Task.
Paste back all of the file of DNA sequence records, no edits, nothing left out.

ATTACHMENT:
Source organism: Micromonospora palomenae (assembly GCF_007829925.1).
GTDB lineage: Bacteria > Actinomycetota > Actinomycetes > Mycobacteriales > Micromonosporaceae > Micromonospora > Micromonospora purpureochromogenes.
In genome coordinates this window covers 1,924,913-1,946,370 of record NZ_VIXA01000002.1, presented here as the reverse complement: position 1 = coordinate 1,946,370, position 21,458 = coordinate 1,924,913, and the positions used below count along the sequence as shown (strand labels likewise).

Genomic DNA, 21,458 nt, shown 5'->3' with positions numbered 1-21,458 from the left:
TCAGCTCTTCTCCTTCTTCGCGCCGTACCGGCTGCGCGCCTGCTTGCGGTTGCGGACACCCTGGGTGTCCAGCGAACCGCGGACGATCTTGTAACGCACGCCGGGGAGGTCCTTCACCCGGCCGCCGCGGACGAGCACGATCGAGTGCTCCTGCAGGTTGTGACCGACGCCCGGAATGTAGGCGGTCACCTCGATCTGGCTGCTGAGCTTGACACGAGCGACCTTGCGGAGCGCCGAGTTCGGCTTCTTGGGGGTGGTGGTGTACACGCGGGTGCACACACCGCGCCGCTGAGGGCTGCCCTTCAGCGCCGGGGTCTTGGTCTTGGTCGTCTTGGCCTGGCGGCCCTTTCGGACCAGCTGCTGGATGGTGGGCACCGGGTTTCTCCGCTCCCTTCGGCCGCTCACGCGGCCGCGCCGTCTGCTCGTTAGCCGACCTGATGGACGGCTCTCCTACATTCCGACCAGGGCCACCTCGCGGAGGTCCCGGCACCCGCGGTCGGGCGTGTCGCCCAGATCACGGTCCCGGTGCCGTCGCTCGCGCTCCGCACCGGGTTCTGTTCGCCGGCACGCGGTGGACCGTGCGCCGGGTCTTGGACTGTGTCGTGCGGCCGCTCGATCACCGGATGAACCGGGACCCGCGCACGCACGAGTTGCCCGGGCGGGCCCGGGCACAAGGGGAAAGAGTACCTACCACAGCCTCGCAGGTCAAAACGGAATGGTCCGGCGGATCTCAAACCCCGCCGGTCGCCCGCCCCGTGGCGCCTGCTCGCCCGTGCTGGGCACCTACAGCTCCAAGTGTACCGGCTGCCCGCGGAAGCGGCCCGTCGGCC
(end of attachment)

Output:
Source organism: Micromonospora palomenae (assembly GCF_007829925.1).
GTDB lineage: Bacteria > Actinomycetota > Actinomycetes > Mycobacteriales > Micromonosporaceae > Micromonospora > Micromonospora purpureochromogenes.
In genome coordinates this window covers 1,924,913-1,946,370 of record NZ_VIXA01000002.1, presented here as the reverse complement: position 1 = coordinate 1,946,370, position 21,458 = coordinate 1,924,913, and the positions used below count along the sequence as shown (strand labels likewise).

Genomic DNA, 21,458 nt, shown 5'->3' with positions numbered 1-21,458 from the left:
TCAGCTCTTCTCCTTCTTCGCGCCGTACCGGCTGCGCGCCTGCTTGCGGTTGCGGACACCCTGGGTGTCCAGCGAACCGCGGACGATCTTGTAACGCACGCCGGGGAGGTCCTTCACCCGGCCGCCGCGGACGAGCACGATCGAGTGCTCCTGCAGGTTGTGACCGACGCCCGGAATGTAGGCGGTCACCTCGATCTGGCTGCTGAGCTTGACACGAGCGACCTTGCGGAGCGCCGAGTTCGGCTTCTTGGGGGTGGTGGTGTACACGCGGGTGCACACACCGCGCCGCTGAGGGCTGCCCTTCAGCGCCGGGGTCTTGGTCTTGGTCGTCTTGGCCTGGCGGCCCTTTCGGACCAGCTGCTGGATGGTGGGCACCGGGTTTCTCCGCTCCCTTCGGCCGCTCACGCGGCCGCGCCGTCTGCTCGTTAGCCGACCTGATGGACGGCTCTCCTACATTCCGACCAGGGCCACCTCGCGGAGGTCCCGGCACCCGCGGTCGGGCGTGTCGCCCAGATCACGGTCCCGGTGCCGTCGCTCGCGCTCCGCACCGGGTTCTGTTCGCCGGCACGCGGTGGACCGTGCGCCGGGTCTTGGACTGTGTCGTGCGGCCGCTCGATCACCGGATGAACCGGGACCCGCGCACGCACGAGTTGCCCGGGCGGGCCCGGGCACAAGGGGAAAGAGTACCTACCACAGCCTCGCAGGTCAAAACGGAATGGTCCGGCGGATCTCAAACCCCGCCGGTCGCCCGCCCCGTGGCGCCTGCTCGCCCGTGCTGGGCACCTACAGCTCCAAGTGTACCGGCTGCCCGCGGAAGCGGCCCGTCGGCC